Brittany and Santana are walking down the hall the next day,
and Britt is advising Santana to lay off Finn when Becky comes running up and
says Coach Sylvester wants to see her in her office right away.
This is one of those scenes where Sue goes from totally
unrealistic and, again, cartoon-evil, to being really human. Like the scene
where she resigned from her role as principal because the school board wouldn’t
keep Kurt safe in school and allowed Dave
Burt and Will are there, and it’s clear something really,
really terrible has happened.
“I’m afraid we have some bad news, Santana,” Sue
says. “And I think I might be to blame.”
“You think?” Burt says.
“Watch your blood pressure, Bubbles,” Sue says.
Then she looks back at Santana. “In my campaign to become Ohio’s newest
congresswoman, I’ve said some things that are not true, and I don’t feel good
Sue comes out from behind her desk, and leans on the desk in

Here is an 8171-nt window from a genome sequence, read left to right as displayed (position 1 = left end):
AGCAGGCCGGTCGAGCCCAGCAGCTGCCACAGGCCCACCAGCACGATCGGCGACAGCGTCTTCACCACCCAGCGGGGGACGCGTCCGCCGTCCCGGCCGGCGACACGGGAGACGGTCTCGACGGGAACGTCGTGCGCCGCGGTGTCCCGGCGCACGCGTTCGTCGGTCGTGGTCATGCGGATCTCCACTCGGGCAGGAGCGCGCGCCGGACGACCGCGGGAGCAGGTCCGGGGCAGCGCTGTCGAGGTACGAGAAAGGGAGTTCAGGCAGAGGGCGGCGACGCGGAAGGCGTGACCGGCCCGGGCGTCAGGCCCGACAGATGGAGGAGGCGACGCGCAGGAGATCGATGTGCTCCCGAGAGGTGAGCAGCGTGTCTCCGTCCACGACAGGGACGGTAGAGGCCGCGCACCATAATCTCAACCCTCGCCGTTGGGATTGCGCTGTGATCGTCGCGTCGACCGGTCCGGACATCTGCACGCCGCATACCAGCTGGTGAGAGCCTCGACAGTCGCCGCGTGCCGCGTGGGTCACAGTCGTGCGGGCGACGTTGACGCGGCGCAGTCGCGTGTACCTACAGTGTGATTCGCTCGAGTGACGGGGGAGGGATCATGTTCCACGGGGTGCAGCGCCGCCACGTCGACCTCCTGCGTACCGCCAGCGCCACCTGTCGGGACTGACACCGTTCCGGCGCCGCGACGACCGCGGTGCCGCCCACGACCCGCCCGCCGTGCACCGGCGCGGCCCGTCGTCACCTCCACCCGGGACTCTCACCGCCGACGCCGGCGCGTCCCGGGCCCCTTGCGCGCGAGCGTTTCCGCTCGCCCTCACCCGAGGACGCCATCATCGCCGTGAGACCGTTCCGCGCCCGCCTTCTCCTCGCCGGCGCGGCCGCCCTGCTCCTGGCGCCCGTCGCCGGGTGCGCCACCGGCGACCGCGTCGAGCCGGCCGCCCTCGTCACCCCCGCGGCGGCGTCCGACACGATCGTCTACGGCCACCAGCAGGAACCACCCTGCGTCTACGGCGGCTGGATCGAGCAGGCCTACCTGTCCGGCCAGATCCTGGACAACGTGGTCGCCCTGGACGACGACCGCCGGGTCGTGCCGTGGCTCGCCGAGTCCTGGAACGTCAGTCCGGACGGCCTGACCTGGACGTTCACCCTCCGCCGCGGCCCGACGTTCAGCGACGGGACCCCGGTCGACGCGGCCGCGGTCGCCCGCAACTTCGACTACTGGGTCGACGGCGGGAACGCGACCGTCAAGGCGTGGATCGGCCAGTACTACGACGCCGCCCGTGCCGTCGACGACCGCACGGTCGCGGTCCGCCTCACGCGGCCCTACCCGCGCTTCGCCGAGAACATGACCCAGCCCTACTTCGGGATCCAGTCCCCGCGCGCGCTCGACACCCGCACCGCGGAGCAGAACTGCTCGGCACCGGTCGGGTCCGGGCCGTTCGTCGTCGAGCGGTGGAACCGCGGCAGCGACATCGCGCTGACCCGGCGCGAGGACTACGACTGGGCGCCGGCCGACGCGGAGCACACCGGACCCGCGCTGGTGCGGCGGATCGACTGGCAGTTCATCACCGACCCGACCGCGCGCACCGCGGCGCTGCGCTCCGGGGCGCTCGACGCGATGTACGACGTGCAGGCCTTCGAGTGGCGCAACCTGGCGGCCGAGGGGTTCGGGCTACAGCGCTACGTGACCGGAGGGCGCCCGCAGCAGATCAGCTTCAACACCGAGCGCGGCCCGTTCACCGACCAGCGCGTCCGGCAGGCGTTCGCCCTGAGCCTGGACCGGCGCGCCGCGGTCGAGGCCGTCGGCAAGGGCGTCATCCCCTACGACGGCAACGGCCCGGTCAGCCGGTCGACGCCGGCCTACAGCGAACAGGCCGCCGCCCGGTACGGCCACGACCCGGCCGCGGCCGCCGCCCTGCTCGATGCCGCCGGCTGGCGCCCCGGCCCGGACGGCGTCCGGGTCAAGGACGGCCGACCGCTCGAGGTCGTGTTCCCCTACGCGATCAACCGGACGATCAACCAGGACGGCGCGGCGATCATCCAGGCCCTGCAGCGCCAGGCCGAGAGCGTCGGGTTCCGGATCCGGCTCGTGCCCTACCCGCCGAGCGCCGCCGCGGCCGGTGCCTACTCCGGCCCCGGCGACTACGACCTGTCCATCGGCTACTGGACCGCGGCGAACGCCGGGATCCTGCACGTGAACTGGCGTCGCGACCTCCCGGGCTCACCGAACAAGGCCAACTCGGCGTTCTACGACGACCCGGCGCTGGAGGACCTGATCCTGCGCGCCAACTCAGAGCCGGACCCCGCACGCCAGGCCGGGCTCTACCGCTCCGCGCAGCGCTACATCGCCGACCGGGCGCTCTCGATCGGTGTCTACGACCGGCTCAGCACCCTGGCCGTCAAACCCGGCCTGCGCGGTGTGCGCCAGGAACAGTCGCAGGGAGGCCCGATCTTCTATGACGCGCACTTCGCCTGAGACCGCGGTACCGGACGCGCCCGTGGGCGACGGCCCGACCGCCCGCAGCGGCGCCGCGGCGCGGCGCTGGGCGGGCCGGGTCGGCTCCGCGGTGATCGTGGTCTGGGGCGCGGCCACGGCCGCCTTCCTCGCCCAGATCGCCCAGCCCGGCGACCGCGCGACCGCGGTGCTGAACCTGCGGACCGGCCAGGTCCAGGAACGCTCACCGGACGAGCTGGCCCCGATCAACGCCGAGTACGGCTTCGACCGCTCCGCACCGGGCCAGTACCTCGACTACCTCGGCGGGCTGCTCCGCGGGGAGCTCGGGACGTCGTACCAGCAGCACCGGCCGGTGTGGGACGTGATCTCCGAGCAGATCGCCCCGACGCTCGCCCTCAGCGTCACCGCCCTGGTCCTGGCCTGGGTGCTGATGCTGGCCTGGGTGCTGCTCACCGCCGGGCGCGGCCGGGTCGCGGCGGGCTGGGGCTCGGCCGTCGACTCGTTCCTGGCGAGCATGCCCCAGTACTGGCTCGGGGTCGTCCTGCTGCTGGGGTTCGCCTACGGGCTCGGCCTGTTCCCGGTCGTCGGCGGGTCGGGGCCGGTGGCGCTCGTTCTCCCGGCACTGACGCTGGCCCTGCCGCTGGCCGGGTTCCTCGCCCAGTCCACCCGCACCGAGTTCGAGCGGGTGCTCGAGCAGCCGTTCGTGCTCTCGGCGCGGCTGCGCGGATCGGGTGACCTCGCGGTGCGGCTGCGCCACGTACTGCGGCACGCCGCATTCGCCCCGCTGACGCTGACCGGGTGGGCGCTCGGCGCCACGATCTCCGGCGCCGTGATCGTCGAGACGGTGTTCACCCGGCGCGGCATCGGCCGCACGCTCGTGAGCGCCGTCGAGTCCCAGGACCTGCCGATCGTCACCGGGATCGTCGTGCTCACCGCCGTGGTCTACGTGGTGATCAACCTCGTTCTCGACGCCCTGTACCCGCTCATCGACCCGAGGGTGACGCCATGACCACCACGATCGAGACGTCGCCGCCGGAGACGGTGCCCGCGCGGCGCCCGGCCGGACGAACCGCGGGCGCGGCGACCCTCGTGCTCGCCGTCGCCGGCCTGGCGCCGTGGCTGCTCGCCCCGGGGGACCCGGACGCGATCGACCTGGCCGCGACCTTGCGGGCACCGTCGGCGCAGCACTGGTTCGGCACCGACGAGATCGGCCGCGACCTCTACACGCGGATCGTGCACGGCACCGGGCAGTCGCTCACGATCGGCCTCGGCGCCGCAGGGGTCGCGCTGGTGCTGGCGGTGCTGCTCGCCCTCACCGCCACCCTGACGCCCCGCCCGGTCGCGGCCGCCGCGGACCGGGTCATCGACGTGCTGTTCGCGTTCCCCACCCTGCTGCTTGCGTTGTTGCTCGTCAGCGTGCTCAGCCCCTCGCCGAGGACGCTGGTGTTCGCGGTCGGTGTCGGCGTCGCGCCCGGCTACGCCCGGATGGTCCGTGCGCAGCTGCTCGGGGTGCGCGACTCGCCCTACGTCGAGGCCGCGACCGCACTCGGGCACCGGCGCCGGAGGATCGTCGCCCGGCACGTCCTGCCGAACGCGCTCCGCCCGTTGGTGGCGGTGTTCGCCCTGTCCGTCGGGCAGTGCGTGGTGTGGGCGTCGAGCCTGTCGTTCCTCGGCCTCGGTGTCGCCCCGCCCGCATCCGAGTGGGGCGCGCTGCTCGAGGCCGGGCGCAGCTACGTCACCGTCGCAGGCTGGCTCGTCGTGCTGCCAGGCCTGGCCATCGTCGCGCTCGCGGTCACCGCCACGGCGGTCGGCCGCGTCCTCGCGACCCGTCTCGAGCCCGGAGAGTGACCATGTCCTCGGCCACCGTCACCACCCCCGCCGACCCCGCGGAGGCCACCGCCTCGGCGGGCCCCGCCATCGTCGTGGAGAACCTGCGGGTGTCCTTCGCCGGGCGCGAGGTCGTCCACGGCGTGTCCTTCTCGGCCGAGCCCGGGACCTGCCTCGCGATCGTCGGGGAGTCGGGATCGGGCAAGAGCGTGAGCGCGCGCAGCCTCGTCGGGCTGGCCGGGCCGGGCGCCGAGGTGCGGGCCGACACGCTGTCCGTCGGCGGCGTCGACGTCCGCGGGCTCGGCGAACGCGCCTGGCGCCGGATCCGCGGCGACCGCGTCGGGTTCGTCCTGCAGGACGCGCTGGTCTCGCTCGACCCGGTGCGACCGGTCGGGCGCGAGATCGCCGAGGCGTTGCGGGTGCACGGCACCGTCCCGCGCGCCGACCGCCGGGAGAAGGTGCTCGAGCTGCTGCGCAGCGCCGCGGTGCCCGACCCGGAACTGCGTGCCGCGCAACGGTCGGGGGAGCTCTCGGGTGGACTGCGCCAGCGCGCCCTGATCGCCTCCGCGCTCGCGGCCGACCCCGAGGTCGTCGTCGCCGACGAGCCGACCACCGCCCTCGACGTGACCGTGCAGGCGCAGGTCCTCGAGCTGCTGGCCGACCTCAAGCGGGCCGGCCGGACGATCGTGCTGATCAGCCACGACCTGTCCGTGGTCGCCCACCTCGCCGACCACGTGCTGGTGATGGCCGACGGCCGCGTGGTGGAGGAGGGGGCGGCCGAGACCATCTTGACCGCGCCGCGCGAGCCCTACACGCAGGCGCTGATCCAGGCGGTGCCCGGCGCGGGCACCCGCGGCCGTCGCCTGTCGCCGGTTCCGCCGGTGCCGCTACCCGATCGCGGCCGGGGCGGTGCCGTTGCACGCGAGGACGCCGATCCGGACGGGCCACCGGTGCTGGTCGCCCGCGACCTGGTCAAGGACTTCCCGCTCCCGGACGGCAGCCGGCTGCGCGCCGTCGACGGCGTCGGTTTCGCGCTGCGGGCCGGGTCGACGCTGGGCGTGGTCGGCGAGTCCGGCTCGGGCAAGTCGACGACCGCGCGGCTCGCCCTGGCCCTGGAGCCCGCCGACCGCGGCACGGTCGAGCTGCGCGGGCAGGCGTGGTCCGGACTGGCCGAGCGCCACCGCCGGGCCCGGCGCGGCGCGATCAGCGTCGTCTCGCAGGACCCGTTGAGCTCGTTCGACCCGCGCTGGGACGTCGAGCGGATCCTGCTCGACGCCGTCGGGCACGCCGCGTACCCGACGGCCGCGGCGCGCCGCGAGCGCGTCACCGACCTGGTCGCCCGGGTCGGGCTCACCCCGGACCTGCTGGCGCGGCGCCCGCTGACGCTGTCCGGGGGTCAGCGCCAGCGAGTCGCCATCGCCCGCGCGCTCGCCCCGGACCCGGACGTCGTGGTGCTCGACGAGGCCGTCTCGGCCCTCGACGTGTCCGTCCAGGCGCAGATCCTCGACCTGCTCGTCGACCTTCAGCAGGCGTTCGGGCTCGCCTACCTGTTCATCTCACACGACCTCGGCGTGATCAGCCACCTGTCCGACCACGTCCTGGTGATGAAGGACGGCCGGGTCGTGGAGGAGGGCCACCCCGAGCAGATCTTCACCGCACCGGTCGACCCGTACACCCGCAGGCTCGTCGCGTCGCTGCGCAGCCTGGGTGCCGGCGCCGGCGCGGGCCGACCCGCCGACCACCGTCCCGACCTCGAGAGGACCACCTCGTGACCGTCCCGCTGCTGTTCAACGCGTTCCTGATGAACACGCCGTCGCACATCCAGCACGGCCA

front of Santana. “I set the tone for this campaign, and now I’m afraid my
slanderous chickens have come home to roost.”
Will breaks in and says that there is a counselor standing
by to talk to her, and Burt says he’s been there and will be glad to talk to
Santana, of course, has no idea what anyone’s talking about,
and neither do we.
It turns out that one of Sue and Burt’s opponents has
created a campaign ad accusing Sue of being a lesbian, because she has
appointed a lesbian head cheerleader – with photos of Santana. He found out because
his niece goes to McKinley, and she overheard Finn taunting Santana about
coming out in the hallway.
It’s not just Sue’s chickens coming home to roost.
Santana can’t seem to believe it. She starts to cry, and says, “I can’t
believe this is happening. I haven’t even told my parents yet.” That
“yet” ripped my heart out.
Then she runs down the hall, sobbing. And we cut immediately
to the freaking unbelievable mash-up of Adele’s “Rumor Has It/Someone Like
You.” It’s the strongest musical number Glee has ever done. Mercedes dominates it, the dancers are great,
Naya packs so much emotion into her singing and also on her face, in her body
language, the way she hesitates and almost, but not quite, loses the
choreography… it was powerful as a stand-alone musical performance, but in the
context, it’s devastating.